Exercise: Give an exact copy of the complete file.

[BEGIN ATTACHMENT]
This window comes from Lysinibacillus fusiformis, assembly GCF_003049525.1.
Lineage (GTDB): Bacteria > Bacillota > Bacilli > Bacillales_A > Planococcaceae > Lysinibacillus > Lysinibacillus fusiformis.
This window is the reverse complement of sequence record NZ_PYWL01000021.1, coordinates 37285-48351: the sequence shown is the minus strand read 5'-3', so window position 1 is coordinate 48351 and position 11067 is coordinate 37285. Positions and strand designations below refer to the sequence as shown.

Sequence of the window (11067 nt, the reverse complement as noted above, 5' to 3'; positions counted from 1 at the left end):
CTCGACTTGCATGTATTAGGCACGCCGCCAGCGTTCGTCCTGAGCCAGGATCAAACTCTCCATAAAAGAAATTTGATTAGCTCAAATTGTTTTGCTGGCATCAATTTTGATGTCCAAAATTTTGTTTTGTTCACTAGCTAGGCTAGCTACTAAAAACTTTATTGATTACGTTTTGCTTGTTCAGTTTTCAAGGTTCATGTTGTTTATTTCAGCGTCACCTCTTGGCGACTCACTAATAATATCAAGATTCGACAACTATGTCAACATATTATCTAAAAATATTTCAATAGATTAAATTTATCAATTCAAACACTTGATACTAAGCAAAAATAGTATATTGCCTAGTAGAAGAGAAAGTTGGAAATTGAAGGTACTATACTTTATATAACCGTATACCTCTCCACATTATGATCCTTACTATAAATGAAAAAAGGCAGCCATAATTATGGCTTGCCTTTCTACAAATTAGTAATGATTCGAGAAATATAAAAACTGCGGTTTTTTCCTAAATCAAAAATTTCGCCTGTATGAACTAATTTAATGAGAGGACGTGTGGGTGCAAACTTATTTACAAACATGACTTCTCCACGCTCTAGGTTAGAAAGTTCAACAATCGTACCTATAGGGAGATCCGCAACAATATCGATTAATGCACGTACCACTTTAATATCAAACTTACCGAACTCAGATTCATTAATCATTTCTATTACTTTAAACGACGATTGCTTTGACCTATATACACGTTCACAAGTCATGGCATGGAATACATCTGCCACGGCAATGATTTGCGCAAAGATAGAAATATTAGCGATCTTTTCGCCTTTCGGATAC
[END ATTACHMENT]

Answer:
This window comes from Lysinibacillus fusiformis, assembly GCF_003049525.1.
Lineage (GTDB): Bacteria > Bacillota > Bacilli > Bacillales_A > Planococcaceae > Lysinibacillus > Lysinibacillus fusiformis.
This window is the reverse complement of sequence record NZ_PYWL01000021.1, coordinates 37285-48351: the sequence shown is the minus strand read 5'-3', so window position 1 is coordinate 48351 and position 11067 is coordinate 37285. Positions and strand designations below refer to the sequence as shown.

Sequence of the window (11067 nt, the reverse complement as noted above, 5' to 3'; positions counted from 1 at the left end):
CTCGACTTGCATGTATTAGGCACGCCGCCAGCGTTCGTCCTGAGCCAGGATCAAACTCTCCATAAAAGAAATTTGATTAGCTCAAATTGTTTTGCTGGCATCAATTTTGATGTCCAAAATTTTGTTTTGTTCACTAGCTAGGCTAGCTACTAAAAACTTTATTGATTACGTTTTGCTTGTTCAGTTTTCAAGGTTCATGTTGTTTATTTCAGCGTCACCTCTTGGCGACTCACTAATAATATCAAGATTCGACAACTATGTCAACATATTATCTAAAAATATTTCAATAGATTAAATTTATCAATTCAAACACTTGATACTAAGCAAAAATAGTATATTGCCTAGTAGAAGAGAAAGTTGGAAATTGAAGGTACTATACTTTATATAACCGTATACCTCTCCACATTATGATCCTTACTATAAATGAAAAAAGGCAGCCATAATTATGGCTTGCCTTTCTACAAATTAGTAATGATTCGAGAAATATAAAAACTGCGGTTTTTTCCTAAATCAAAAATTTCGCCTGTATGAACTAATTTAATGAGAGGACGTGTGGGTGCAAACTTATTTACAAACATGACTTCTCCACGCTCTAGGTTAGAAAGTTCAACAATCGTACCTATAGGGAGATCCGCAACAATATCGATTAATGCACGTACCACTTTAATATCAAACTTACCGAACTCAGATTCATTAATCATTTCTATTACTTTAAACGACGATTGCTTTGACCTATATACACGTTCACAAGTCATGGCATGGAATACATCTGCCACGGCAATGATTTGCGCAAAGATAGAAATATTAGCGATCTTTTCGCCTTTCGGATAC